The DA used its final Phetogo rally in Dobsonville, Soweto, to profile its “dream team” of mayoral candidates, while Mmusi Maimane again hammered the message that his party rather than the ANC was the one upholding the legacy of Nelson Mandela. He mentioned the founding president’s name 19 times in his speech and then, to further irritate the ANC and its allies, also quoted Chris Hani.
This has been the first election campaign that the DA has really rattled the ANC, mostly with its claim to Mandela and momentum in Tshwane and Nelson Mandela Bay. This prompted retaliations from the ANC, including Zuma calling Maimane a stooge and a snake and ANC secretary general Gwede Mantashe declaring on Sunday morning: “The DA stole Mandela”.
Despite the backlash, Maimane keeps pushing the line that voters should preserve Mandela’s legacy by voting DA.
“Our opponents will tell you lots of lies about the Democratic Alliance. But our record where we govern speaks for itself.
“We are the only party that is carrying the values of Nelson Mandela forward. We are doing it for Madiba,” Maimane said at the rally.
The DA was the only party to profile its mayoral candidates on stage with Maimane. The ANC and EFF candidates had no show on the final big stage of the election campaign (the EFF has not named its mayoral candidates at all). While Maimane was the star of the show, particularly on his home turf of Dobsonville, the dancing line-up of rainbow-coloured mayoral candidates was very much a “squad goals” moment.
The character of the DA is slowly evolving under Maimane, evident in his rather extraordinary message on political party loyalty:
“In a democracy, you don’t need to be loyal to a party forever. When a party betrays you, you have a chance to punish it. A vote is not a tattoo that stays with you forever, or that everybody can see,” Maimane said, obviously speaking to traditional ANC voters who have no political home now.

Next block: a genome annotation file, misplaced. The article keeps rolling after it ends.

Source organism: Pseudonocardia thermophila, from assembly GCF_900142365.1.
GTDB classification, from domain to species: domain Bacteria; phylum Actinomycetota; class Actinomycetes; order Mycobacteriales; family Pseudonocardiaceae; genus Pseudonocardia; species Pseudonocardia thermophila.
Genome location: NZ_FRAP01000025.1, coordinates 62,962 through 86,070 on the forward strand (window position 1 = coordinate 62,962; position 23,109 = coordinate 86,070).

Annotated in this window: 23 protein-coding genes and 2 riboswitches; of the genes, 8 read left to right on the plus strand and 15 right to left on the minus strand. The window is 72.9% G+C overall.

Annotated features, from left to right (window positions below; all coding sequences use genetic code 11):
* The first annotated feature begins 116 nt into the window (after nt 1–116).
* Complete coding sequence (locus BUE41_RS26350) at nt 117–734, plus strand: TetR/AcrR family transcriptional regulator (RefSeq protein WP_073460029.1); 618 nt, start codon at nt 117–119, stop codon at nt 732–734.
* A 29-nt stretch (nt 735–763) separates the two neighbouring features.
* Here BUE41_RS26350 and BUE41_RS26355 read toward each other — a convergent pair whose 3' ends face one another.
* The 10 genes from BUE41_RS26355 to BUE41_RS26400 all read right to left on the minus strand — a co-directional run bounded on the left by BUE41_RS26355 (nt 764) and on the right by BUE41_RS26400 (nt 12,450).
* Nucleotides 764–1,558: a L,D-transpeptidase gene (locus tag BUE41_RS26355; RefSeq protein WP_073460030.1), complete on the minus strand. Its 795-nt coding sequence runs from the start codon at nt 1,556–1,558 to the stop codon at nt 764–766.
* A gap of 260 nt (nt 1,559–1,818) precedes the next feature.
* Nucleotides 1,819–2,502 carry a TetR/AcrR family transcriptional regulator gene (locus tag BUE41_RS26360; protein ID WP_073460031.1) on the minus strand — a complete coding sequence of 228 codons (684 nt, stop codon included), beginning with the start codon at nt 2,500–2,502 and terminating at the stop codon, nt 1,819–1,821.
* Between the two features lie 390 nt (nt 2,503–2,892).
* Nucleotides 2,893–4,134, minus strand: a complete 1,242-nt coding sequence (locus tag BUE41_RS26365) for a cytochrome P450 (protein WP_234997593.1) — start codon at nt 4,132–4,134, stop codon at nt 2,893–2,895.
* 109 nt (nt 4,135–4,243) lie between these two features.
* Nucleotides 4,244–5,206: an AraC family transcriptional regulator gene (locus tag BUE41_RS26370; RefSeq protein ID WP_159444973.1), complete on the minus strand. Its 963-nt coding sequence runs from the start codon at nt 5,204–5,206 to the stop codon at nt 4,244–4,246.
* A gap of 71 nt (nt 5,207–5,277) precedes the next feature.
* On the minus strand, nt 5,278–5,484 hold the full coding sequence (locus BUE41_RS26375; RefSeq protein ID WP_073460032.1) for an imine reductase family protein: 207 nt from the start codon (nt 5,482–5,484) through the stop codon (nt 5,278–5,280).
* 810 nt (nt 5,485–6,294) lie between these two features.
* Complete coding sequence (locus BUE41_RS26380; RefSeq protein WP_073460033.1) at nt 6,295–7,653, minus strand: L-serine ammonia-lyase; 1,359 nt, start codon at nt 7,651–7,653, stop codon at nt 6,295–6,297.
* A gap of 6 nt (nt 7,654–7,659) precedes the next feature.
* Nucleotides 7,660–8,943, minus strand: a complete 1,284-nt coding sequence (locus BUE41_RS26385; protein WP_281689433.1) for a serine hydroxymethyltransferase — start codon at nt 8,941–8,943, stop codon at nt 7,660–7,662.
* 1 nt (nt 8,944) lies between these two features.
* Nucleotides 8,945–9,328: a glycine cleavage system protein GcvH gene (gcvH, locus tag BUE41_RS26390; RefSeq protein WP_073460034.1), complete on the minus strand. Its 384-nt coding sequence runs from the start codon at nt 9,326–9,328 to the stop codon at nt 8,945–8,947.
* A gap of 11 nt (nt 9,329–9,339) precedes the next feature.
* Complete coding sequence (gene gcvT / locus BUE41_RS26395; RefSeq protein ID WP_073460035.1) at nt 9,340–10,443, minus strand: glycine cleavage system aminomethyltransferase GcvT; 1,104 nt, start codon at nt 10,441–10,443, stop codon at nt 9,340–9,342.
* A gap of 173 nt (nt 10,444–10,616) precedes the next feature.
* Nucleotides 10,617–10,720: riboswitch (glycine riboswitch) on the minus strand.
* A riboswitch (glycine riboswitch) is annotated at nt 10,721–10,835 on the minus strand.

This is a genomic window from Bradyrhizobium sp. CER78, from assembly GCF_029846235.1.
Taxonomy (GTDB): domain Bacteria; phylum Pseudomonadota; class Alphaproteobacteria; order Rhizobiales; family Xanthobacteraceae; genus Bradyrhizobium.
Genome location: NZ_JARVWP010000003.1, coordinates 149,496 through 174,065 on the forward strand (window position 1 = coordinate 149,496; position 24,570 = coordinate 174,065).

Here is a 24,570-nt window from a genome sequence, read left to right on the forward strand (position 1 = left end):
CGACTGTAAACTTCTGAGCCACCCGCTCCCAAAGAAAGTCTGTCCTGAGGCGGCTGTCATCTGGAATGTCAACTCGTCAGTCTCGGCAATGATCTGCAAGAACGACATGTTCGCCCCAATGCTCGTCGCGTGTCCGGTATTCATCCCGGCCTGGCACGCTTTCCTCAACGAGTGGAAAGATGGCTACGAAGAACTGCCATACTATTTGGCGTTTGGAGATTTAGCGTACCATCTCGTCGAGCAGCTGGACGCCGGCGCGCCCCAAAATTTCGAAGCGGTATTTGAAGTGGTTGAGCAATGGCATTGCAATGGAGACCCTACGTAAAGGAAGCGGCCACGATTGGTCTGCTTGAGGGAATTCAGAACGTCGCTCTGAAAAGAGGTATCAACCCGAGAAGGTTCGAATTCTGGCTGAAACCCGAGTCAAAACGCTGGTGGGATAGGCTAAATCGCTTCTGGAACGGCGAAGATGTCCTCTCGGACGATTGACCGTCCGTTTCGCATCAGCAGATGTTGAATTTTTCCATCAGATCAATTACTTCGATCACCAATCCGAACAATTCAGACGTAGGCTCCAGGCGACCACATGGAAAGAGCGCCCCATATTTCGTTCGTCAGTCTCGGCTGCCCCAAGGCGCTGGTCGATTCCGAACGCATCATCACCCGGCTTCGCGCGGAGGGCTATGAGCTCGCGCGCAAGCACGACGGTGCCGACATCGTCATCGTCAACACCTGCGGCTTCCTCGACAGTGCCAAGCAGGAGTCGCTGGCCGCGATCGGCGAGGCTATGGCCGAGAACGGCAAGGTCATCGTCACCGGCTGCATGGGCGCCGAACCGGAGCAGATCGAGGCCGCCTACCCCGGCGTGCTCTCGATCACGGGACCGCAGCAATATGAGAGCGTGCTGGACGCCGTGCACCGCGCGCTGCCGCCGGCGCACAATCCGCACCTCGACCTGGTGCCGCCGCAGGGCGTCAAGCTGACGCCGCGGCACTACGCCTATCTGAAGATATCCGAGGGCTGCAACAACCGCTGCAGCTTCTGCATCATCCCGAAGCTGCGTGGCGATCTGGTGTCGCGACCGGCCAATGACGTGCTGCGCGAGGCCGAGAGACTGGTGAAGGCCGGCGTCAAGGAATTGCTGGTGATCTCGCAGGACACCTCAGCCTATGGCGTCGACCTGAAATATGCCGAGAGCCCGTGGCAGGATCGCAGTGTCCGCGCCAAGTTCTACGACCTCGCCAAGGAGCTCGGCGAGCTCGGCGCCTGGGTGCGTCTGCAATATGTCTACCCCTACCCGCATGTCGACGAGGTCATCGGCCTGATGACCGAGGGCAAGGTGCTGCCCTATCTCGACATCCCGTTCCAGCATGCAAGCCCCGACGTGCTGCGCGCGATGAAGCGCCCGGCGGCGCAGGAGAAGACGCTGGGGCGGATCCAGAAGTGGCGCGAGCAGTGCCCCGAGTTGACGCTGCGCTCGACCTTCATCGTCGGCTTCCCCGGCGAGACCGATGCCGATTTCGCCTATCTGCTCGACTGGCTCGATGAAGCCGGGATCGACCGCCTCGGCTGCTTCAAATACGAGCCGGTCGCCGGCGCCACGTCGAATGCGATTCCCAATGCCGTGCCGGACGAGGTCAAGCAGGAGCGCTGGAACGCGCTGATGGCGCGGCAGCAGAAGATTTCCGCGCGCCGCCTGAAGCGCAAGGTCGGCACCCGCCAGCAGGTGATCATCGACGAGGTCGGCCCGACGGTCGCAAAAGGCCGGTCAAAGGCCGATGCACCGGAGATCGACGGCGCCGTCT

“You are free to change your vote, and your vote is your secret. Just because you voted for the ANC before, does not mean that you must vote for the ANC again. You don’t need to pledge your lifelong allegiance to any party. You are free to make a different choice at every election.”
It is quite unusual for a political party leader to try to encourage shifting loyalties rather than to do a hard sell for people to sign up for life. Maimane, probably informed by DA polling, knows that there are still a significant number of people who are undecided or unsure about their vote. It is these people who feel hurt and betrayed by the ANC that he is coaxing over to the DA for a sort of trial run.
The ANC, DA and EFF are just three of 204 parties contesting the 2016 local government elections – 68% more than the number that participated in the 2011 poll. This alone tells how fractured and diverse South Africa’s politics has become.
Over the past few months, politicians have saturated communities across the country, pressing flesh, kissing babies, stirring crowds, blackmailing the vulnerable and giving hope. There has been hot air and cold lies, big dreams and empty promises, bloodshed and broken lives.
On Wednesday, 26.3 million will have the chance to decide our future. Our country is messy but the pulse of democracy is certainly something to celebrate. DM
Photo (l to R): President Zuma takes the mic at the ANC’s Siyanqoba rally at Ellis Park Stadium, Johannesburg. (Greg Nicolson); Leader of South Africa’s opposition Democratic Alliance, Mmusi Maimane, addressing thousands of people who attended the parties final pre election rally in Soweto, Johannesburg , South Africa, 30 July 2016. EPA/KEVIN SUTHERLAND; EFF’s Julius Malema greets his supporters during his campaign ahead of the August 3 local elections, in Etwatwa, a township near Benoni, South Africa July 27, 2016. REUTERS/Siphiwe Sibeko
"Those who will not reason are bigots; those who cannot are fools; and those who dare not are slaves." ~ George Gordon Byron